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Games Convention Special

 


Release Germany: 2Q2007

 

Developer: House of Tales
Publisher: Anaconda

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Overclocked - A Story of Violence

A preview by  MaryScots   9th September 2006

 

 

Hands up, please: who of you has already seen the movie Memento? Ok, thanks – that would be quite a number of you. And who did understand the story at once – and I mean, in correct order, which means backwards? Well? Yeah, I see some of you are taking their hands down again. Don’t worry, you’re not alone. Because even though I watched the film in close concentration without company and also having had the receiver off the phone, I have to admit that some details escaped my attention until I used the hidden feature and re-played the DVD in wrong order, namely forwards. Confused? I can relate to that.

But now it gets even better! What if you could play an adventure game that does both – telling the story in correct order – from today until in a few days – as well as the wrong way around – from yesterday until a few months past? That doesn’t work, you say? Yes, it does – namely in Overclocked, the current project by German developers House of Tales. At this year’s Games Convention we were allowed to take a closer look at one part of the 3rd-person point & click adventure, while Martin Ganteföhr, who came up with this seemingly complicated story, explained some details about the gameplay.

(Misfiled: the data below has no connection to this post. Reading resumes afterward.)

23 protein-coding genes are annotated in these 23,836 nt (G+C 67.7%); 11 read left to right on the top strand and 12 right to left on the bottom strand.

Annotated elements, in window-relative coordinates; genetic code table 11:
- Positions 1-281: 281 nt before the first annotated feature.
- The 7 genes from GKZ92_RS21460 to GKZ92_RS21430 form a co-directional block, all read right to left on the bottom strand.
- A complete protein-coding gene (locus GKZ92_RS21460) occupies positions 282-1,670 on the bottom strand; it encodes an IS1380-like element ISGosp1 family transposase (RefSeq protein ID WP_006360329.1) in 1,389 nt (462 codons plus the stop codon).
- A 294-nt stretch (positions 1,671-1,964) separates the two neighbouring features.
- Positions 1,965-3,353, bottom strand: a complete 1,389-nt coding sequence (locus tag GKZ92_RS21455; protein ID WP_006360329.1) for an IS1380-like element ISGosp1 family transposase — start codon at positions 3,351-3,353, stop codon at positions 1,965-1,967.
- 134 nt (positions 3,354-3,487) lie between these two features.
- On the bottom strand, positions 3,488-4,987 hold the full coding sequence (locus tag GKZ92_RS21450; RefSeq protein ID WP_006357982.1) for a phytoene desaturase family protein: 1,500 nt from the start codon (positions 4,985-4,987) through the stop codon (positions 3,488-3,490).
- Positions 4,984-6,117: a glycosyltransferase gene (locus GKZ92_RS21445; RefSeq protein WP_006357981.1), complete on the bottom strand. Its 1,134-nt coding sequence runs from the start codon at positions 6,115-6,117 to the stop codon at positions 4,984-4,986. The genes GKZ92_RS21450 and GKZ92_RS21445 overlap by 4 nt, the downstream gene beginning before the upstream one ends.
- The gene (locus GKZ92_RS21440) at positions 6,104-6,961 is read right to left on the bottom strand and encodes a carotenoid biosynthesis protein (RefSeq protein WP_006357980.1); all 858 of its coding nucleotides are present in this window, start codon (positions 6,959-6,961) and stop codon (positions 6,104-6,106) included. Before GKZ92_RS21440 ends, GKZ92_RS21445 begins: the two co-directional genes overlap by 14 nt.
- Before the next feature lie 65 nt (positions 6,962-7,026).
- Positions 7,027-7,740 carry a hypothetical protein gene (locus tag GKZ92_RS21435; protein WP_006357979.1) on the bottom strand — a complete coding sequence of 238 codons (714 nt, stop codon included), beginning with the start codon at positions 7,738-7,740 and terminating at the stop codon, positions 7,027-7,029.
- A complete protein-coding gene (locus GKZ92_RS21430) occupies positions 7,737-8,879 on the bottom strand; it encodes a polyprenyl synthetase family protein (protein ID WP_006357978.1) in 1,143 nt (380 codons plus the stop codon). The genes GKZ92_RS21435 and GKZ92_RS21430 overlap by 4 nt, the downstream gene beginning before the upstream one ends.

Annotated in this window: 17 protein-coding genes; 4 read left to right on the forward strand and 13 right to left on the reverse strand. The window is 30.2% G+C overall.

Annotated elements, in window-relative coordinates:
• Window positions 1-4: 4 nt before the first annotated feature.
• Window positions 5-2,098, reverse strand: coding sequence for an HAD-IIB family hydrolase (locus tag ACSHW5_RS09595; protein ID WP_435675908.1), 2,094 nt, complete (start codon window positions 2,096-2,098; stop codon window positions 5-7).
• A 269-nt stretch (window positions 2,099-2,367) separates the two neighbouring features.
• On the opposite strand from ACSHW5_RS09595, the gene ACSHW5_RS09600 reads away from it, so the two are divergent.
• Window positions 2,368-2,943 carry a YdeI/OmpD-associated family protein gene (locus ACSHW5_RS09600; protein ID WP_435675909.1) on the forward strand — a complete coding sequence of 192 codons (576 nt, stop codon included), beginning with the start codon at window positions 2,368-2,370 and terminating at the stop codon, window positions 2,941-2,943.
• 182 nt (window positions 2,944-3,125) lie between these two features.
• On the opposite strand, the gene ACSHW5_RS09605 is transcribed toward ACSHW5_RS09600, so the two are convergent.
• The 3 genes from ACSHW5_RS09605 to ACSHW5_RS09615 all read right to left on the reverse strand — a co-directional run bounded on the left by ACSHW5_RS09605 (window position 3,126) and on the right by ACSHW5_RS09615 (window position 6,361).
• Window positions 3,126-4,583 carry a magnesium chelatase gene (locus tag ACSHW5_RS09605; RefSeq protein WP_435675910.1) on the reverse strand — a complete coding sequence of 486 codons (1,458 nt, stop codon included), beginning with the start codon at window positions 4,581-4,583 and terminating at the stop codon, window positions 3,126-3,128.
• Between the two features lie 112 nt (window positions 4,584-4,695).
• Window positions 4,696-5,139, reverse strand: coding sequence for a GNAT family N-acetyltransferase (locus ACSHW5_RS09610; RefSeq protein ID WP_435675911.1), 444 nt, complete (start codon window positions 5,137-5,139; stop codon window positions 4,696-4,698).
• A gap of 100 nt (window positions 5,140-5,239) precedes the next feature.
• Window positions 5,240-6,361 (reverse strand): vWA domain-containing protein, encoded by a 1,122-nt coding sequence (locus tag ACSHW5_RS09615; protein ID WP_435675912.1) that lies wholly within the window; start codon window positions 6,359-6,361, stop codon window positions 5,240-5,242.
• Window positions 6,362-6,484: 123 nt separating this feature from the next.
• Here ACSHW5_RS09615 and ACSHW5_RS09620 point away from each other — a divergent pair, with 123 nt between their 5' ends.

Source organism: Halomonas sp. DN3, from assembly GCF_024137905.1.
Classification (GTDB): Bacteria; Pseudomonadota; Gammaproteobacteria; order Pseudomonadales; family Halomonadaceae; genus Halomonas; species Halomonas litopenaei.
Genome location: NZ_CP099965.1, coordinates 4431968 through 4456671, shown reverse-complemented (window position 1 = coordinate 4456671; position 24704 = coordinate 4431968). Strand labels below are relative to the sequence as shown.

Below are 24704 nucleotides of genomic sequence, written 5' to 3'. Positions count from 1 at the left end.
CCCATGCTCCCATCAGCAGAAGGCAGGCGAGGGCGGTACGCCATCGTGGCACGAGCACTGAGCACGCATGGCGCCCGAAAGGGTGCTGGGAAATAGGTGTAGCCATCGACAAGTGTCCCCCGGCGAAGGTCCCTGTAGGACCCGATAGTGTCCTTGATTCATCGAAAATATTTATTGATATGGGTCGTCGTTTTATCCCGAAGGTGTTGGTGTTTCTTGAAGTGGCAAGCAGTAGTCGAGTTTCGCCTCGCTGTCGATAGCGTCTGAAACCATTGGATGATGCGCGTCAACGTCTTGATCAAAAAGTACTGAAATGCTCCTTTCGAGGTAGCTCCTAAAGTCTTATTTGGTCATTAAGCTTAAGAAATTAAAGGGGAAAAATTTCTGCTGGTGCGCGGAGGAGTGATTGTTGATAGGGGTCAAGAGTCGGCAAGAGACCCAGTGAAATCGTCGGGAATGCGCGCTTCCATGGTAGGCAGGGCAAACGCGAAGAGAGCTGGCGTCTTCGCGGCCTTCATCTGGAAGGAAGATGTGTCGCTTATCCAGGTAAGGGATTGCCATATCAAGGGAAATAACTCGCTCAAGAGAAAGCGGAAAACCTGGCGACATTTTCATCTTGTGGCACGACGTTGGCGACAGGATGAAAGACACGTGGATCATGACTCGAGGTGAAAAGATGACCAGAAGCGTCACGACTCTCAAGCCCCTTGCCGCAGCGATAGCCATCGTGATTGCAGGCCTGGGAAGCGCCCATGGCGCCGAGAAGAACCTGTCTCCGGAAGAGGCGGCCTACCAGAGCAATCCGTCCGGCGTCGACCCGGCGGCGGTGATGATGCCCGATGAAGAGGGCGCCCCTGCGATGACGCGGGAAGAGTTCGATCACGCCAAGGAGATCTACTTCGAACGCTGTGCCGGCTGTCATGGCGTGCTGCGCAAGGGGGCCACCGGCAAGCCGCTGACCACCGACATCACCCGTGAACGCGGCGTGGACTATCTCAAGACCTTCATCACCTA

Let’s start with the story, though. First for the part ‘from today until in a few days’ and the first of six characters in total, which we will control in Overclocked: as combat psychiatrist with the US Army, David McNamara took care of soldiers, who had been severely traumatised by battle action. Ever since he quit, he had to suffer from his own choleric outbursts and as if that wasn’t enough already, his marriage is going down the drain, too. All in all not the best premises apparently to master the challenge the forensic hospital on Staten Island approaches him with. There, five young people are currently taken care of, all of whom were found somewhere in the City of New York and each was screaming and totally horrified but without any memories or knowledge of where they actually were at the time. Specialised in forensics, McNamara now has to find out who they are and what had happened to them. Session by session, he carefully helps them to regain their memories through hypnosis, taking them into their past one step at a time. During these therapy sessions we take on the part of the respective patient and play his/her story backwards into their past, which provides McNamara with important clues he can use in order to conduct his own research even outside the clinic. With that I have also covered the part ‘from yesterday until a few months past’ to some extent. But while working with these young people David McNamara will have to find out that his own fate seems to be interwoven with theirs in a mysterious way and that the solution to this puzzle might endanger himself, too.